The login screen on Larye’s web app, a custom user interface to create plate definition files for the BD Biosciences FACS cell-counting instrument, originally designed for the Research Technology Section of the Research Technology Branch of the National Institute for Allergy and Infectious Disease, and soon to be released to Open Source as a Linux software package and virtual appliance, for all users of the instrument model.


At Lake Chelan, as the fruit trees were starting to bloom.

We visited with friends Gary and Char at a resort near Mt. Hood in the spring, and they stayed with us in May at McCall, Idaho. It’s always fun to share vacations.  Gary was the first to note that Larye’s exercise-related pain might be something other than reflux, having been through similar symptoms himself the year before.

A few local bike rides were cut short because of Larye’s recurrent pain when starting out. We spent a week at Lake Chelan in late April, with some riding around Manson, with minor starting-out pains. Memorial Day weekend, we rode the 30km around Payette Lake, from McCall, Idaho, with frequent stops for pain to subside and pushing through the loose sand and gravel on about a quarter of the route.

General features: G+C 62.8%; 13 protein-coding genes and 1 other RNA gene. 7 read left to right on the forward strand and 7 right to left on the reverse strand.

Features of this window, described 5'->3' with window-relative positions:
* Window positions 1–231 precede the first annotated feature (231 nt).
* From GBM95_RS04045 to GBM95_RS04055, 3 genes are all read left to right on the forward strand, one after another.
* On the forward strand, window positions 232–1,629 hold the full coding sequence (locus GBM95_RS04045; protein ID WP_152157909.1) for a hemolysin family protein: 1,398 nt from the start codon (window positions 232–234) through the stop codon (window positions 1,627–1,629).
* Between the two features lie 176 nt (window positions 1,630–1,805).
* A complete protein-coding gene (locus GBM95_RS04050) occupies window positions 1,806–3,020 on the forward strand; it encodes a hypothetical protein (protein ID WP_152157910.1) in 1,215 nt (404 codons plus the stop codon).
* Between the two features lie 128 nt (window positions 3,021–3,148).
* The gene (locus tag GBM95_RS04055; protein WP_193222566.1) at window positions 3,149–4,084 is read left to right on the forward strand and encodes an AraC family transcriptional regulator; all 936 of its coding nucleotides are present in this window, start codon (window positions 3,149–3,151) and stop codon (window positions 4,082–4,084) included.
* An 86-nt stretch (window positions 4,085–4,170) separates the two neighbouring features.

Ready to begin our circumnavigation of Payette Lake, at McCall, Idaho. The 30-km loop was fraught with frequent stops to let the angina pain subside. Judy grounds Larye for the duration of the week: three weeks later, he was in ICU recovering from cardiac bypass.

On returning home, Larye saw his physician and insisted on a cardiac stress test, “just to rule out any problems.” Well, the stress test lasted almost three minutes before blood pressure and pulse spiked over 200, and Larye was feeling pain down to his fingertips. This was on a Friday, and he was sent home with nitro pills and beta blockers, with a Monday cardiology appointment, which yielded an early Tuesday catheterization: the blockage was severe, and a full cardiac artery bypass graft was scheduled for the afternoon, as soon as the surgical team finished the morning surgery.

Waiting for lunch in the ICU, the morning after surgery.
Waiting for lunch in the ICU, the morning after surgery.